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International uncertainties and domestic risks suggest a need to cut by 25 basis points

By Henry Thornton - posted Tuesday, 1 May 2012

Virtually everyone who follows these matters expects the Reserve Bank to cut interest rates today, with some predicting (or calling for) a cut of 50 basis points.

Inflation is low, non-mining activity is weak and the government has promised a substantial fiscal tightening.

Internationally, the China boom is slowing, the US recovery may be fading and the eurozone is in recession with the continued possibility of a disorderly break-up of the single currency union.


A cut of either 25 of 50 basis points would be acceptable, but this writer leans to the lesser cut for reasons to be explained.

The key aspect of the domestic economy is that a massive investment boom is under way.

Mostly this is private investment in great mining projects, but government-funded infrastructure spending is also crucial if Australia is to take maximum advantage of the mining boom.

Sadly, the need to restore fiscal stability and advertise clearly that actions to achieve this are being followed, seems likely to impose on us all a sharp fiscal tightening.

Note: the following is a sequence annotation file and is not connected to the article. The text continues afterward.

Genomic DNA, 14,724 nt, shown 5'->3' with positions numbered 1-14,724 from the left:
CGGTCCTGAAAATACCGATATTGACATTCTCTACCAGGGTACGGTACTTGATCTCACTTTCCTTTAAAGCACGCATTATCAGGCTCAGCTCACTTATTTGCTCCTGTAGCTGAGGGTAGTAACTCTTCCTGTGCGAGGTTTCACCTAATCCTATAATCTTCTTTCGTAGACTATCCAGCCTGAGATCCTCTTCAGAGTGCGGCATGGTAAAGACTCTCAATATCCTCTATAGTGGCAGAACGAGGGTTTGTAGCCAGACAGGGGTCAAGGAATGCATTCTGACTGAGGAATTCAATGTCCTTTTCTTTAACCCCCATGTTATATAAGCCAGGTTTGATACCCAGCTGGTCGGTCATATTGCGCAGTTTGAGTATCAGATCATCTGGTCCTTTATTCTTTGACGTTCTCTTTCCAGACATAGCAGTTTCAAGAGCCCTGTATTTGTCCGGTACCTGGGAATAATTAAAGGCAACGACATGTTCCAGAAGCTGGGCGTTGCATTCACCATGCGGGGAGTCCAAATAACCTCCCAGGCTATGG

This would have been avoided if more restraint had been maintained during the crisis and especially if stimulus had consisted of spending or other reforms to raise productivity instead of wasteful "Keynesian" stimulus, almost on a par with digging holes and filling them in again.

Achieving even a modest surplus when tax receipts are low and the budget deficit is still expanding will involve cutting spending in a number of areas, including highly desirable spending on infrastructure, defence and welfare.


There will also, it seems, be an extension of means tests and other actual or covert tax hikes, the net effect of which will be to reduce incentives to work hard and to innovate.

The RBA's clear mandate is to keep goods and services inflation under control while maintaining overall financial stability.

The very low "headline" inflation for the March quarter included some one-off price falls, including fruit and vegetables.

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This article was published in today's The Australian.

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About the Author

Henry Thornton (1760-1815) was a banker, M.P., Philanthropist, and a leading figure in the influential group of Evangelicals that was known as the Clapham set. His column is provided by the writers at

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